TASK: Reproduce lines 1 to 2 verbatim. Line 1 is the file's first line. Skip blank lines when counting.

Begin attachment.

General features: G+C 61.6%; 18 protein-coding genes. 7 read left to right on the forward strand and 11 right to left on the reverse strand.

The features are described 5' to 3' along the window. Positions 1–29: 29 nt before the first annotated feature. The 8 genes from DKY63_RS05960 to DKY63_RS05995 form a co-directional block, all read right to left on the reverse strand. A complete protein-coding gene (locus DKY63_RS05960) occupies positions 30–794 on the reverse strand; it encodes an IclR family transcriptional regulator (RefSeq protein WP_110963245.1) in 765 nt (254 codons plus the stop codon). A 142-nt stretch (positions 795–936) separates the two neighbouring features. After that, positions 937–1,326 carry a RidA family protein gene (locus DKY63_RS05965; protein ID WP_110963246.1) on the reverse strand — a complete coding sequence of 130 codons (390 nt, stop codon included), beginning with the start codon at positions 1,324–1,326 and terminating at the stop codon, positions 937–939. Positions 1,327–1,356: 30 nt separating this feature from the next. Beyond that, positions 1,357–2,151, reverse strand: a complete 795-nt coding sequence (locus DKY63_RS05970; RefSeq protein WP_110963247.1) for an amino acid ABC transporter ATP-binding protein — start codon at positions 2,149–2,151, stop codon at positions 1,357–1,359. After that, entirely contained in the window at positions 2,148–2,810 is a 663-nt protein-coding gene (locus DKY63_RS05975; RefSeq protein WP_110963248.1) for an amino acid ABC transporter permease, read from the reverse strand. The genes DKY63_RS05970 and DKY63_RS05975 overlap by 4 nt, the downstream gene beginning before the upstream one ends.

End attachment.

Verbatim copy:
General features: G+C 61.6%; 18 protein-coding genes. 7 read left to right on the forward strand and 11 right to left on the reverse strand.

The features are described 5' to 3' along the window. Positions 1–29: 29 nt before the first annotated feature. The 8 genes from DKY63_RS05960 to DKY63_RS05995 form a co-directional block, all read right to left on the reverse strand. A complete protein-coding gene (locus DKY63_RS05960) occupies positions 30–794 on the reverse strand; it encodes an IclR family transcriptional regulator (RefSeq protein WP_110963245.1) in 765 nt (254 codons plus the stop codon). A 142-nt stretch (positions 795–936) separates the two neighbouring features. After that, positions 937–1,326 carry a RidA family protein gene (locus DKY63_RS05965; protein ID WP_110963246.1) on the reverse strand — a complete coding sequence of 130 codons (390 nt, stop codon included), beginning with the start codon at positions 1,324–1,326 and terminating at the stop codon, positions 937–939. Positions 1,327–1,356: 30 nt separating this feature from the next. Beyond that, positions 1,357–2,151, reverse strand: a complete 795-nt coding sequence (locus DKY63_RS05970; RefSeq protein WP_110963247.1) for an amino acid ABC transporter ATP-binding protein — start codon at positions 2,149–2,151, stop codon at positions 1,357–1,359. After that, entirely contained in the window at positions 2,148–2,810 is a 663-nt protein-coding gene (locus DKY63_RS05975; RefSeq protein WP_110963248.1) for an amino acid ABC transporter permease, read from the reverse strand. The genes DKY63_RS05970 and DKY63_RS05975 overlap by 4 nt, the downstream gene beginning before the upstream one ends.